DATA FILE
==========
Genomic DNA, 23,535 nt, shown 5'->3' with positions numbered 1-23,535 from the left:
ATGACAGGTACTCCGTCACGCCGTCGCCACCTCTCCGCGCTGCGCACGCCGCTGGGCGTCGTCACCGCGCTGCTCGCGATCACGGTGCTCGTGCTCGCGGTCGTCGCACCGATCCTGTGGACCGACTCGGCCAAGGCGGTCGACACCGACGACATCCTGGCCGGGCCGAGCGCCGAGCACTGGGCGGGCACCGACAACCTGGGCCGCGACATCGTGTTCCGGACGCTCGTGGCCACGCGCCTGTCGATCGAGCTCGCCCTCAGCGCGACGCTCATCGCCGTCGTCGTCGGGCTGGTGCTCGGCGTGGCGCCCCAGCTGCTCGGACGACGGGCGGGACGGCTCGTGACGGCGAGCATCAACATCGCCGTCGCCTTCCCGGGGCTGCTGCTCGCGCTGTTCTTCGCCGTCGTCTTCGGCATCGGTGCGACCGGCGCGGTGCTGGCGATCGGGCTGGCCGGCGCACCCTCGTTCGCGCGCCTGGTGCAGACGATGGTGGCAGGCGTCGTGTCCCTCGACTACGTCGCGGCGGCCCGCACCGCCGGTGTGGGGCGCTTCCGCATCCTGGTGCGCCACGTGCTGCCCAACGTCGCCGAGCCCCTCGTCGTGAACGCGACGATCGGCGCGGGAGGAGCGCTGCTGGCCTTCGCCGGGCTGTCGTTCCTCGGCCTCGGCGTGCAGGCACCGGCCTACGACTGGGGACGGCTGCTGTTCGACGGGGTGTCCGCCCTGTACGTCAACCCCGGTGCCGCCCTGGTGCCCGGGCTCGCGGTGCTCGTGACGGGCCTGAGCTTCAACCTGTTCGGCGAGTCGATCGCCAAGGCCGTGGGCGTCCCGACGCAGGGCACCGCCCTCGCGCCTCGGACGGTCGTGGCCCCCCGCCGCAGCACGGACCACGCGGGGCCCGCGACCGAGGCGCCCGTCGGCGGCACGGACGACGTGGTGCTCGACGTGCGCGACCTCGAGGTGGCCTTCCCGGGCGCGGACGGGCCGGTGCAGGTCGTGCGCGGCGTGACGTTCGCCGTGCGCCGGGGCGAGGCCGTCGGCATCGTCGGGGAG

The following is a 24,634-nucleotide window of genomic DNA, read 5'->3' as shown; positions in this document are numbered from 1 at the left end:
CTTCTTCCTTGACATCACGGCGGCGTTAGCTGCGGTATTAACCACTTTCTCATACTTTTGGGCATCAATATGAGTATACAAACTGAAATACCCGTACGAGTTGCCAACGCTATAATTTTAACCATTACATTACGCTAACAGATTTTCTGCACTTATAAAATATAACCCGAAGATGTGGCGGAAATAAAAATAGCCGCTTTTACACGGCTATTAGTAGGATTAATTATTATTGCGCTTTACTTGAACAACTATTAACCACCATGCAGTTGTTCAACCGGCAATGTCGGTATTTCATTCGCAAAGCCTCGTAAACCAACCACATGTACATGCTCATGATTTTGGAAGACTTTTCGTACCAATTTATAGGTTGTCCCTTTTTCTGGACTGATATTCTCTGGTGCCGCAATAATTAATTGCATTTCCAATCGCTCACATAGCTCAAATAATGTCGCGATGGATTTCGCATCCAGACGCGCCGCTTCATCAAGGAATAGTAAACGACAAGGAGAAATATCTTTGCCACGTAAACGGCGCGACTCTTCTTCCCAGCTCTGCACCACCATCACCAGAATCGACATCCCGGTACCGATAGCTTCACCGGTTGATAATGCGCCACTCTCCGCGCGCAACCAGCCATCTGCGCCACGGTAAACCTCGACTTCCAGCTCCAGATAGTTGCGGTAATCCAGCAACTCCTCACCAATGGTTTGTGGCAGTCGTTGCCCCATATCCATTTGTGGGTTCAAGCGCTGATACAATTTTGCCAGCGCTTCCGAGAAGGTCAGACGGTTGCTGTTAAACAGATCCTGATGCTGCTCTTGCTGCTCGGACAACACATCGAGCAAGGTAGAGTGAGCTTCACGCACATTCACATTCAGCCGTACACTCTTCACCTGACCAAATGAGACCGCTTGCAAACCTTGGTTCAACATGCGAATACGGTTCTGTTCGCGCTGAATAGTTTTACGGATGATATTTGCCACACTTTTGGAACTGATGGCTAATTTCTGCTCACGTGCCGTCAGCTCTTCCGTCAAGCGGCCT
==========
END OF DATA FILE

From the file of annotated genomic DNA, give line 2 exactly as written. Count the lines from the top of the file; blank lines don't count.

ATGACAGGTACTCCGTCACGCCGTCGCCACCTCTCCGCGCTGCGCACGCCGCTGGGCGTCGTCACCGCGCTGCTCGCGATCACGGTGCTCGTGCTCGCGGTCGTCGCACCGATCCTGTGGACCGACTCGGCCAAGGCGGTCGACACCGACGACATCCTGGCCGGGCCGAGCGCCGAGCACTGGGCGGGCACCGACAACCTGGGCCGCGACATCGTGTTCCGGACGCTCGTGGCCACGCGCCTGTCGATCGAGCTCGCCCTCAGCGCGACGCTCATCGCCGTCGTCGTCGGGCTGGTGCTCGGCGTGGCGCCCCAGCTGCTCGGACGACGGGCGGGACGGCTCGTGACGGCGAGCATCAACATCGCCGTCGCCTTCCCGGGGCTGCTGCTCGCGCTGTTCTTCGCCGTCGTCTTCGGCATCGGTGCGACCGGCGCGGTGCTGGCGATCGGGCTGGCCGGCGCACCCTCGTTCGCGCGCCTGGTGCAGACGATGGTGGCAGGCGTCGTGTCCCTCGACTACGTCGCGGCGGCCCGCACCGCCGGTGTGGGGCGCTTCCGCATCCTGGTGCGCCACGTGCTGCCCAACGTCGCCGAGCCCCTCGTCGTGAACGCGACGATCGGCGCGGGAGGAGCGCTGCTGGCCTTCGCCGGGCTGTCGTTCCTCGGCCTCGGCGTGCAGGCACCGGCCTACGACTGGGGACGGCTGCTGTTCGACGGGGTGTCCGCCCTGTACGTCAACCCCGGTGCCGCCCTGGTGCCCGGGCTCGCGGTGCTCGTGACGGGCCTGAGCTTCAACCTGTTCGGCGAGTCGATCGCCAAGGCCGTGGGCGTCCCGACGCAGGGCACCGCCCTCGCGCCTCGGACGGTCGTGGCCCCCCGCCGCAGCACGGACCACGCGGGGCCCGCGACCGAGGCGCCCGTCGGCGGCACGGACGACGTGGTGCTCGACGTGCGCGACCTCGAGGTGGCCTTCCCGGGCGCGGACGGGCCGGTGCAGGTCGTGCGCGGCGTGACGTTCGCCGTGCGCCGGGGCGAGGCCGTCGGCATCGTCGGGGAG